Model Assassins

My video trailer re-cut involved taking a hilarious comedy, Zoolander, and changing the genre to an action film. I had a great time working on the project after I figured out some of the basic functions of Adobe Premiere and giving myself time to perfect the trailer so that it is believable that the movie will be coming out soon. I believe that from my trailer, I would sell out theaters across the country on opening day. It reminds me of an episode of Entourage where the crew sells an entire movie to a private investor simply off of an amazing trailer. The movie itself was actually a flop but the trailer was amazing. The only difference between my idea and the idea from entourage is that my movie would sell more tickets than Avatar.


Specific Links to Course Readings

For a couple scenes in my trailer I decided to use a straight cut. I didn’t decide to use this type of cut where “one image instantaneously replaces another” (Dick, 15) beca

use it “is the most common type of cut” (Dick, 15) but rather I felt that the straight cut helps to capture the audience and causes excitement. The message of my trailer is not the classic trailer that “once wa

s a sophisticated tease” (Gilby, 42). My trailer is a summary of what will happen in the movie without truly telling the audience what will completely happen. For example, my trailer ends with the death of Derek Zoolander’s friends so the audience knows that his friends will die but the cliffhanger comes with wanting to know what will to Derek. Will he get revenge? Will he also be murdered? It is unknown.

The goal of this project was to take an existing movie and recreate a trailer for the film that changed the genre and thus completely changing the plot. Comedy to horror or action to romance are two examples. By changing the genre of the movie in a trailer it is a safe assumption that you will also be changing the plot of the film completely and are thus changing “the most important single aspect of the film which gives it a compact sense of shape.” (Sobchack, 199) The audience uses their creative power to infer what the plot of the film is from the trailer and makes the decision on whether or not they want to see the film. If the audience doesn’t like the trailer, they probably won’t go see the movie so your trailer must be catchy enough to get people in the seats of the movie theater.

Rationale for Creative Choices

I decided to do my trailer re-cut by changing one of my favorite comedies Zoolander to an action film about models who are trained Ninjas. I chose this because my favorite genre of films is action so why wouldn’t I want to see one of my favorite comedies turned into that genre? My toughest creative choice was what the background music to the trailer should be. I am an avid country music fan but I couldn’t find many country songs that would go with the genre. So it was back to the drawing board. After watching a few trailers for action movies I arrived at the conclusion that rock and roll was my best bet for the trailer. I don’t know nearly as many rock songs as country but after listening to the section of my iTunes that is reserved for working out the choices of “Hells Bells” by AC/DC and “Gimme Shelter” by The Rolling Stones seemed to be the obvious songs to go with my trailer. They are two well-known rock songs that inspire action.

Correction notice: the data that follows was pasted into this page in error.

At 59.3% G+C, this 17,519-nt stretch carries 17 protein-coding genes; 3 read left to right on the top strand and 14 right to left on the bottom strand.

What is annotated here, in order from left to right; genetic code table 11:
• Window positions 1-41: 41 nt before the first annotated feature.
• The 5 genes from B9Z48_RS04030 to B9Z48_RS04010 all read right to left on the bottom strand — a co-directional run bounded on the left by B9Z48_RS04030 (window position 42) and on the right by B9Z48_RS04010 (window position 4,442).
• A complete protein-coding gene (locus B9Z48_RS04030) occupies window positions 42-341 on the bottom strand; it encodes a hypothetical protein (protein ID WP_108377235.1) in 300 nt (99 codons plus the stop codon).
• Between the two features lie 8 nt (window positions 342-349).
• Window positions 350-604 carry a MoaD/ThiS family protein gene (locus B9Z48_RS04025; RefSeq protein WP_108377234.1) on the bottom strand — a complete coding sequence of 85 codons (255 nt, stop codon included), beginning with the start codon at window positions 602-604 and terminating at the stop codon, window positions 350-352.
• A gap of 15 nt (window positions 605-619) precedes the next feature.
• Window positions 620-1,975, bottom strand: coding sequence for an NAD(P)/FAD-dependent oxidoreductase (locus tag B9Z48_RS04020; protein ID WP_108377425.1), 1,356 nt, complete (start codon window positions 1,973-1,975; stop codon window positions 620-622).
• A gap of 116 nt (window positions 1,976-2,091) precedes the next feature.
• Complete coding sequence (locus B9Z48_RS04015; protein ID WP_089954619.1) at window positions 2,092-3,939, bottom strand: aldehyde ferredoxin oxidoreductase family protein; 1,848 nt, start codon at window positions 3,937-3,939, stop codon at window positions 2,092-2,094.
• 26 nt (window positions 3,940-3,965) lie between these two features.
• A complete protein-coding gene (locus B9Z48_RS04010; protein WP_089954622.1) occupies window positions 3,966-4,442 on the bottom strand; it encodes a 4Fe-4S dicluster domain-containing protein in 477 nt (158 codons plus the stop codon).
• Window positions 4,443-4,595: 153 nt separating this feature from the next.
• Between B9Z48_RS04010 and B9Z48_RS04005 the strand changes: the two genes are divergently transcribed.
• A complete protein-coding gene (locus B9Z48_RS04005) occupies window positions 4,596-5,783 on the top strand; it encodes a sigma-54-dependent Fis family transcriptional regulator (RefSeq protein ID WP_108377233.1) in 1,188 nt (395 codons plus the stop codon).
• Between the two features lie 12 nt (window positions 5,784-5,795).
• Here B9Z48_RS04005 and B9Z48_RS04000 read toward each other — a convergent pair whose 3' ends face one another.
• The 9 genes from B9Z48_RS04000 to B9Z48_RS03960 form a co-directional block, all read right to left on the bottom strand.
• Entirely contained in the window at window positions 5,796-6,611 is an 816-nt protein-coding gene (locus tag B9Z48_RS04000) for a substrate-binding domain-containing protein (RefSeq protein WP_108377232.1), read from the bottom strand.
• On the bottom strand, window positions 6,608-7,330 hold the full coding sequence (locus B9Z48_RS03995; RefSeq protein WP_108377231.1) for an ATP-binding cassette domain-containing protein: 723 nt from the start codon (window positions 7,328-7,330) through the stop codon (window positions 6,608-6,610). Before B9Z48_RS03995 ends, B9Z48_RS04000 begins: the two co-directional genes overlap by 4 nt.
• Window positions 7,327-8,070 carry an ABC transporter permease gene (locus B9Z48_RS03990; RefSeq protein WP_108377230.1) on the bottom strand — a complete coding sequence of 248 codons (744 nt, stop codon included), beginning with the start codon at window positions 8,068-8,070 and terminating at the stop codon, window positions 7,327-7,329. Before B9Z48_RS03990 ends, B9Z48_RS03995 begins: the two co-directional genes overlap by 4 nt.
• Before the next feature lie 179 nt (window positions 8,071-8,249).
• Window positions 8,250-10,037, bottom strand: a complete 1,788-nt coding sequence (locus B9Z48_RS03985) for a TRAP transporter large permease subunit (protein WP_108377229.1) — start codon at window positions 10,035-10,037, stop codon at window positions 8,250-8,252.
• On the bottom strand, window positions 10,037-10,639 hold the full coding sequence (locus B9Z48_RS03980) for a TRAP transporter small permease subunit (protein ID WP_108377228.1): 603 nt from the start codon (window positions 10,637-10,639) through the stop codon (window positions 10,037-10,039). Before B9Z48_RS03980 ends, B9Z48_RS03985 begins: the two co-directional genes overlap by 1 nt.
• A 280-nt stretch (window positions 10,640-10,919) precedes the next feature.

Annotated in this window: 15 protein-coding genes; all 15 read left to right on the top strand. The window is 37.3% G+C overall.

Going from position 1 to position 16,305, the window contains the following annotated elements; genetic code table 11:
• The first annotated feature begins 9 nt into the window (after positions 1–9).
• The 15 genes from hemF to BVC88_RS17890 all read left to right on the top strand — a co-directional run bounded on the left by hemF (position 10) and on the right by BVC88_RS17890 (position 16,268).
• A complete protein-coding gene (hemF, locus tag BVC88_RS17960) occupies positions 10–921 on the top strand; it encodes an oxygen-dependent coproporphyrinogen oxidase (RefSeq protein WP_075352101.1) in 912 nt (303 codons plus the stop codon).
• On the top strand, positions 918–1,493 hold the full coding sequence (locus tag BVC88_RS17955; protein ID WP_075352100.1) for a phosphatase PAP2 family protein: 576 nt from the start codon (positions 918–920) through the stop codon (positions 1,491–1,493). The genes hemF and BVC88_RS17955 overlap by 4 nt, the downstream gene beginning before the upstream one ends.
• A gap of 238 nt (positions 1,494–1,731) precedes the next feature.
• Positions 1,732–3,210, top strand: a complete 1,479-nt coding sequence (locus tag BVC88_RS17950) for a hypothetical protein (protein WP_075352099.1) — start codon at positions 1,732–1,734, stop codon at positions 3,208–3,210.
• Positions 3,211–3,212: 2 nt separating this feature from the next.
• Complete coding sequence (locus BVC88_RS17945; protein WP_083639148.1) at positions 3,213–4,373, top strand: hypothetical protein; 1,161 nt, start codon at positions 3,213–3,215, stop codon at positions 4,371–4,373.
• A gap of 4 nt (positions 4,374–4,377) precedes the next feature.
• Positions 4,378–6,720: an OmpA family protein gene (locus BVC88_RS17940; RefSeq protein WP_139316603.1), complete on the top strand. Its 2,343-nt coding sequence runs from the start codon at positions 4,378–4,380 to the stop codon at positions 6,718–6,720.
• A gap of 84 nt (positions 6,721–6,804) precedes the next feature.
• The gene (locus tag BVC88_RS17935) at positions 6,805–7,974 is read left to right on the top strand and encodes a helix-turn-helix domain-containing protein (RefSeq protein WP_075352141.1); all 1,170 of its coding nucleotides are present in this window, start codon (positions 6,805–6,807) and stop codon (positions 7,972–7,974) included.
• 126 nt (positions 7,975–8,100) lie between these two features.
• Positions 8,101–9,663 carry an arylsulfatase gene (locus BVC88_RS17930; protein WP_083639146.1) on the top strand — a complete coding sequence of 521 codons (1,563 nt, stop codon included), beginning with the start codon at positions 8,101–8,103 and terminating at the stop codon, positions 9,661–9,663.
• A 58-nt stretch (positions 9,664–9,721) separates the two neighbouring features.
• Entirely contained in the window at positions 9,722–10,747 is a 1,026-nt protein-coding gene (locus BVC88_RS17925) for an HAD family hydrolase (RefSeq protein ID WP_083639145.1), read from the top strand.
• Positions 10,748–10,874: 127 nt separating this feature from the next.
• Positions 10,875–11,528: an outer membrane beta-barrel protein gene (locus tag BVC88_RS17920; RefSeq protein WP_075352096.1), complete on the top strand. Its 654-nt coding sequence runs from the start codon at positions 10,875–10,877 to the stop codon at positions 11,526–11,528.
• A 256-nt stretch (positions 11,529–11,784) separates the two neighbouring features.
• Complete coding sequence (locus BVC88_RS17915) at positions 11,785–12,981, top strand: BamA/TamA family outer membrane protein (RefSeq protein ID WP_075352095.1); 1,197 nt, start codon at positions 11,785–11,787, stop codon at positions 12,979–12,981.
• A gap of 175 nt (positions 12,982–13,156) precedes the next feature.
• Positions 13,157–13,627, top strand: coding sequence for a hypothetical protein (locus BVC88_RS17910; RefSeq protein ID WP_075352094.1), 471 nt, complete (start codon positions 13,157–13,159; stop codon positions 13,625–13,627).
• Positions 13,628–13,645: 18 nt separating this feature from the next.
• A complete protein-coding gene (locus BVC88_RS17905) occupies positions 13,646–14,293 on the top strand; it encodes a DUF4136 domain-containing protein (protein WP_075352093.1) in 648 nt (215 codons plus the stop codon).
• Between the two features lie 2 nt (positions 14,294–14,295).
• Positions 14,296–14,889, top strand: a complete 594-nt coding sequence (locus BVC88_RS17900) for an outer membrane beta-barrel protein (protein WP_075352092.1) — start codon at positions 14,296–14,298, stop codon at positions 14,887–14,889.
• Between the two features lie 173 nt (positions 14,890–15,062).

Frustrations, Difficulties and Solutions

The largest frustration that I had was in getting the audio to be in sync with the video. It is frustrating to have the brilliant ides for the trailer but having to spend an incredible amount of time getting the audio perfectly in sync with the lips moving on the screen. I found that the only real solution to the problem is to spend the time to unlink the sound and video and align it perfectly. It may take some time and be frustrating but it will pay off when you finally watch your trailer and it is just the way you want it. The largest difficulty that I had in doing this project was getting to understand the video editing software. It was a program that I had never used and it was frustrating to have an idea after watching a trailer on YouTube or the television and not know how to recreate an effect or style that was used. The solution for this problem is simple. Don’t wait till the last minute to do your project. Professor Delwiche stressed on more than one occasion to just play around with the software before you start actually working on your project. If you want your trailer to be just the way you want it, you HAVE to spend the time to get to know the software that you are going to be using. When you were trying to learn how to ride a bike you didn’t just push off and immediately get it. There were cuts and bruises along the way but once you figured it out, you’ll never forget how to do it.

References

Bernard Dick (2002). “Film, space, and image,” excerpt from Anatomy of Film. Boston: Bedford / St. Martin’s.

Gilby, R. (2006, March 13). Trailer trash. New Statesmen, 42.

Thomas Sobchak (1975, Summer). Genre film: A classical experience. Literature Film Quarterly3(3), 196.

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